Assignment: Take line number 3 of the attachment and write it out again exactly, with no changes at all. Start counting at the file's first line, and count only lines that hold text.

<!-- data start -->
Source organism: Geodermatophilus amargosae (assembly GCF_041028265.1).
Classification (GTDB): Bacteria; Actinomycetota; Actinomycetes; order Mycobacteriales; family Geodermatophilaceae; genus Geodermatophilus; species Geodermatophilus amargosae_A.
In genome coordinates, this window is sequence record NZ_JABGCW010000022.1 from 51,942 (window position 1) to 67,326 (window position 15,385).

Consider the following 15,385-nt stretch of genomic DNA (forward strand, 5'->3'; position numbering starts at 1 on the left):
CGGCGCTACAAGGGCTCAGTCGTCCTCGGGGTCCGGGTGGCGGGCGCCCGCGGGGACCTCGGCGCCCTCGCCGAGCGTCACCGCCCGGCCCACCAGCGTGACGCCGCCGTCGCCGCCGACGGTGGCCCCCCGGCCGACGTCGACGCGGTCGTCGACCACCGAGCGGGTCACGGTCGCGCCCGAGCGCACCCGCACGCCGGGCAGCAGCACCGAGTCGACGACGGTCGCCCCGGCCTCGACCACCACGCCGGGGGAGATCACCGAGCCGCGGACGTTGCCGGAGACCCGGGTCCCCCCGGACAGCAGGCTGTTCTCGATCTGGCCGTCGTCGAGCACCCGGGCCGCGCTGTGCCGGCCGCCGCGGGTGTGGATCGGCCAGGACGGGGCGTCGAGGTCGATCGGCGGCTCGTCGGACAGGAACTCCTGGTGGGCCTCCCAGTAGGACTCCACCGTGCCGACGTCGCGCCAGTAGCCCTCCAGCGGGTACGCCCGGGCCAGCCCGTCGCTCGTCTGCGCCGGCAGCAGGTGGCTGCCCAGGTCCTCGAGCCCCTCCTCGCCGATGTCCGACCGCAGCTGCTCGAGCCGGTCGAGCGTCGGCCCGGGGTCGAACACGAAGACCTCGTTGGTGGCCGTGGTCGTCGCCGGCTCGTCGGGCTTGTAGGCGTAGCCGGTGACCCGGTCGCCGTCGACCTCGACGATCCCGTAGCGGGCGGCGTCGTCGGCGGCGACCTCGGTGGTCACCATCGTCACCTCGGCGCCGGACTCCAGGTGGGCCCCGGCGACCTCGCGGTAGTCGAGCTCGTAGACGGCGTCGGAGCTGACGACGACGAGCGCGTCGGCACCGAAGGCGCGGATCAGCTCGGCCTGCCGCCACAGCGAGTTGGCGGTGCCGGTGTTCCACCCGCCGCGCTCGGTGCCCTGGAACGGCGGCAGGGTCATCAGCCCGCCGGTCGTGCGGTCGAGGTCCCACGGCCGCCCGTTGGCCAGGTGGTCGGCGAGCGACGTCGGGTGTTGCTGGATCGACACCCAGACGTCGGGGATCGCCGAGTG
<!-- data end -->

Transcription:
In genome coordinates, this window is sequence record NZ_JABGCW010000022.1 from 51,942 (window position 1) to 67,326 (window position 15,385).